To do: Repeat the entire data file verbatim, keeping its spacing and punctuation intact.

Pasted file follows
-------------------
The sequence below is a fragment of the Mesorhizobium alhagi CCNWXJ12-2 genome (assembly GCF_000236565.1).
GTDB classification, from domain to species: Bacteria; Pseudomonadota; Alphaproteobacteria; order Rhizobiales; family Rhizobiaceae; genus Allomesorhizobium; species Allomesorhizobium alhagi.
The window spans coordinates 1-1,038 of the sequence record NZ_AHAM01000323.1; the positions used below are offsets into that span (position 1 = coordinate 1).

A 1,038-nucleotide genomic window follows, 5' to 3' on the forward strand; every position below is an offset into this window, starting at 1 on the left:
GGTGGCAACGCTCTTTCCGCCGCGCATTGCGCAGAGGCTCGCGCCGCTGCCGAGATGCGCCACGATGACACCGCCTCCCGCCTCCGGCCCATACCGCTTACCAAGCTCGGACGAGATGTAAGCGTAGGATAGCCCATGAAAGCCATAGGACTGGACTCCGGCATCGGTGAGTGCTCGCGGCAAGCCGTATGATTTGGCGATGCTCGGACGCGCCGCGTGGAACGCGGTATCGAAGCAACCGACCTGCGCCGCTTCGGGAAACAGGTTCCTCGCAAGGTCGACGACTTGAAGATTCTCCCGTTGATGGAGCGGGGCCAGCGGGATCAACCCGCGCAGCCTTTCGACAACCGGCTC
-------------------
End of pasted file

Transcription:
The sequence below is a fragment of the Mesorhizobium alhagi CCNWXJ12-2 genome (assembly GCF_000236565.1).
GTDB classification, from domain to species: Bacteria; Pseudomonadota; Alphaproteobacteria; order Rhizobiales; family Rhizobiaceae; genus Allomesorhizobium; species Allomesorhizobium alhagi.
The window spans coordinates 1-1,038 of the sequence record NZ_AHAM01000323.1; the positions used below are offsets into that span (position 1 = coordinate 1).

A 1,038-nucleotide genomic window follows, 5' to 3' on the forward strand; every position below is an offset into this window, starting at 1 on the left:
GGTGGCAACGCTCTTTCCGCCGCGCATTGCGCAGAGGCTCGCGCCGCTGCCGAGATGCGCCACGATGACACCGCCTCCCGCCTCCGGCCCATACCGCTTACCAAGCTCGGACGAGATGTAAGCGTAGGATAGCCCATGAAAGCCATAGGACTGGACTCCGGCATCGGTGAGTGCTCGCGGCAAGCCGTATGATTTGGCGATGCTCGGACGCGCCGCGTGGAACGCGGTATCGAAGCAACCGACCTGCGCCGCTTCGGGAAACAGGTTCCTCGCAAGGTCGACGACTTGAAGATTCTCCCGTTGATGGAGCGGGGCCAGCGGGATCAACCCGCGCAGCCTTTCGACAACCGGCTC